Rectification Deed: A rectification deed is used when you want to rectify a mistake in the principal deed such as typographical errors or facts such as the total area of the property, incorrect location and address of the property, incorrect survey location, etc.
All concerned parties should consent to the changes being made to the principal deed and the rectification deed should be registered.
It is a supplementary document executed between the buyer and seller to rectify the mistakes made in the original/principal deed with respect to factual and typographical errors. This is also known as the confirmation deed or correction deed.
A Rectification deed should be executed after the mutual consent of all the parties to the main deed. All parties to the original deed should jointly execute the rectification deed.
In case the original deed has been registered, one should also get the rectification deed registered, and pay the requisite stamp duty and registration charges.
Both the parties to the agreement/deed must concur on modifying the original agreement by addition, deletion, or rectification of any terms referred in the already executed deed.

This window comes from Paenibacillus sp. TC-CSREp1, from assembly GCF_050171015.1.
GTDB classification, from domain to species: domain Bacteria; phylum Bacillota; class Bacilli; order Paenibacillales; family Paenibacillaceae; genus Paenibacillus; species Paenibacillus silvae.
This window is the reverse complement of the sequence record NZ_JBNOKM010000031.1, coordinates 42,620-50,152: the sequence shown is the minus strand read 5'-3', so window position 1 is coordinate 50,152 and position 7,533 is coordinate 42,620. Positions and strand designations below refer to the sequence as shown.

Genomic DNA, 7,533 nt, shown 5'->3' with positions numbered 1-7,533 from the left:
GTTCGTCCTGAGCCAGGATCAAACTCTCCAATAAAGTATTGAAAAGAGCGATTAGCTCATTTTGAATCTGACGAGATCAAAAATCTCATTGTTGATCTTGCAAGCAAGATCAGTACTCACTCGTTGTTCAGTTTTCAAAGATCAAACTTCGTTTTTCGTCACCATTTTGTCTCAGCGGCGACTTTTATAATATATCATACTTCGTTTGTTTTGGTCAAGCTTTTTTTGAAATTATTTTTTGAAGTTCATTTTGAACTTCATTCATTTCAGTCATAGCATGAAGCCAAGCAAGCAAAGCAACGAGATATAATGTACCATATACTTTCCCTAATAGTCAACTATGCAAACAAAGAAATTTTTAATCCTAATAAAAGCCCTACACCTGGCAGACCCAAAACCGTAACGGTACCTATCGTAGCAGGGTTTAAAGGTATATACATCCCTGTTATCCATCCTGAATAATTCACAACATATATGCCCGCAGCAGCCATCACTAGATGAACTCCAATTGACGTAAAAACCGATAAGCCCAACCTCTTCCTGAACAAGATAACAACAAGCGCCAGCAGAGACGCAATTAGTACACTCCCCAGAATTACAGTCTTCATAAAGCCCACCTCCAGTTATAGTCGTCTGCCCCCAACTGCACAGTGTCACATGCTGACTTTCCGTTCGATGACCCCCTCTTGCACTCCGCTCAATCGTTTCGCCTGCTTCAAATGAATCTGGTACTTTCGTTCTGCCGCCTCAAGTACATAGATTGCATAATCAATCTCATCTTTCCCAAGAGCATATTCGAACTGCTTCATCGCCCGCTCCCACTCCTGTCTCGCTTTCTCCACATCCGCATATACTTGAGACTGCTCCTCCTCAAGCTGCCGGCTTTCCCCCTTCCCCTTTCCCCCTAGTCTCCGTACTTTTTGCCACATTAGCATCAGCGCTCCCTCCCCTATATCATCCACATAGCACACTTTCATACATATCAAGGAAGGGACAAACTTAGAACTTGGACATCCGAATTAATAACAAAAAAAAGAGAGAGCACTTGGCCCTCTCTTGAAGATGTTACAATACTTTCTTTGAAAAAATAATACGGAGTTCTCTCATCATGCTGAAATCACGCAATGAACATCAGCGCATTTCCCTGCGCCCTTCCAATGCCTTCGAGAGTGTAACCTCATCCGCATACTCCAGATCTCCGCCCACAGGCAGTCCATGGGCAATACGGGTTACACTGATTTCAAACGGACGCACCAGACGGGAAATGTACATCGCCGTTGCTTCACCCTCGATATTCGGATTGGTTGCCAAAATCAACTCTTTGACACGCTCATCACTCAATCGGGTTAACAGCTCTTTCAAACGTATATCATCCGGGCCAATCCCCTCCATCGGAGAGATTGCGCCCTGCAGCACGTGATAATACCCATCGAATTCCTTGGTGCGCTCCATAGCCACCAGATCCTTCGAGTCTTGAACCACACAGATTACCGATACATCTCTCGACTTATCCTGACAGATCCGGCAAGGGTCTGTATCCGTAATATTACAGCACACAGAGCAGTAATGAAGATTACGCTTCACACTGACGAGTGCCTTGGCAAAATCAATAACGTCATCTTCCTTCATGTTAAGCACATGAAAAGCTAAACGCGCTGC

The parties need to get the corrections recorded in a duly registered document. Further, they need to pay the requisite stamp duty in order to get registered with the sub-registrar.
Format of Rectification Deed: it should be drafted in the approved format and should include the following details:
- Name and address of the rectifier/vendor and purchaser
- Details of the principal deed
- Details of the rectification to be made
While registering a rectification deed, you should be careful that: it does not result in any fraud or violation of regulations.
- The scope of the principal deed is not altered.
- Both parties are not deprived of their rights.
- The terms are explained in simple language and in a clear and concise way. This may help prevent any future disputes.
Limitations of Rectification Deed: It cannot be used to correct any errors made on points of law such as:
- Inadequate stamp duty
- Incorrect jurisdiction
- The nature of transaction, such as a sale deed cannot be registered as a gift deed
- Change of scope from the original deed
- If there are mistakes related to the law in the original deed, a separate procedure should be followed and they cannot be fixed through the rectification deed.